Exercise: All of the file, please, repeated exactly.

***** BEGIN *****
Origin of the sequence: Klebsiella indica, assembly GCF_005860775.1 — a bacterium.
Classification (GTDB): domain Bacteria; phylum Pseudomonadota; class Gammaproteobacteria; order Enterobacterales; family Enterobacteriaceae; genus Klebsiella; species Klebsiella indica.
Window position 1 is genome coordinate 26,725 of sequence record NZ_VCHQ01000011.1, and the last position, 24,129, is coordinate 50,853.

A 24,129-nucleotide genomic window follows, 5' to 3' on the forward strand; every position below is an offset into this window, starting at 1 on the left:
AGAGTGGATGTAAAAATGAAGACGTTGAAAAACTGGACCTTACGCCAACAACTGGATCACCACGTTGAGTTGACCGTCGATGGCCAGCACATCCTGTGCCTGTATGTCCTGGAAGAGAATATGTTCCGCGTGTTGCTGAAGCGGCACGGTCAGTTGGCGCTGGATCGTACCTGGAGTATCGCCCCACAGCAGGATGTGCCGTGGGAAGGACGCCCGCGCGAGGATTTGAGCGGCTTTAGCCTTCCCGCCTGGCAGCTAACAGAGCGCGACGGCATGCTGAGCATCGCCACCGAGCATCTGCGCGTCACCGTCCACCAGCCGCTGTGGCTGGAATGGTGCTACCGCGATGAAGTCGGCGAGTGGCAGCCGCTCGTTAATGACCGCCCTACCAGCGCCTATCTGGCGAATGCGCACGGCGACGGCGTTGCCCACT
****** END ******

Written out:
Origin of the sequence: Klebsiella indica, assembly GCF_005860775.1 — a bacterium.
Classification (GTDB): domain Bacteria; phylum Pseudomonadota; class Gammaproteobacteria; order Enterobacterales; family Enterobacteriaceae; genus Klebsiella; species Klebsiella indica.
Window position 1 is genome coordinate 26,725 of sequence record NZ_VCHQ01000011.1, and the last position, 24,129, is coordinate 50,853.

A 24,129-nucleotide genomic window follows, 5' to 3' on the forward strand; every position below is an offset into this window, starting at 1 on the left:
AGAGTGGATGTAAAAATGAAGACGTTGAAAAACTGGACCTTACGCCAACAACTGGATCACCACGTTGAGTTGACCGTCGATGGCCAGCACATCCTGTGCCTGTATGTCCTGGAAGAGAATATGTTCCGCGTGTTGCTGAAGCGGCACGGTCAGTTGGCGCTGGATCGTACCTGGAGTATCGCCCCACAGCAGGATGTGCCGTGGGAAGGACGCCCGCGCGAGGATTTGAGCGGCTTTAGCCTTCCCGCCTGGCAGCTAACAGAGCGCGACGGCATGCTGAGCATCGCCACCGAGCATCTGCGCGTCACCGTCCACCAGCCGCTGTGGCTGGAATGGTGCTACCGCGATGAAGTCGGCGAGTGGCAGCCGCTCGTTAATGACCGCCCTACCAGCGCCTATCTGGCGAATGCGCACGGCGACGGCGTTGCCCACT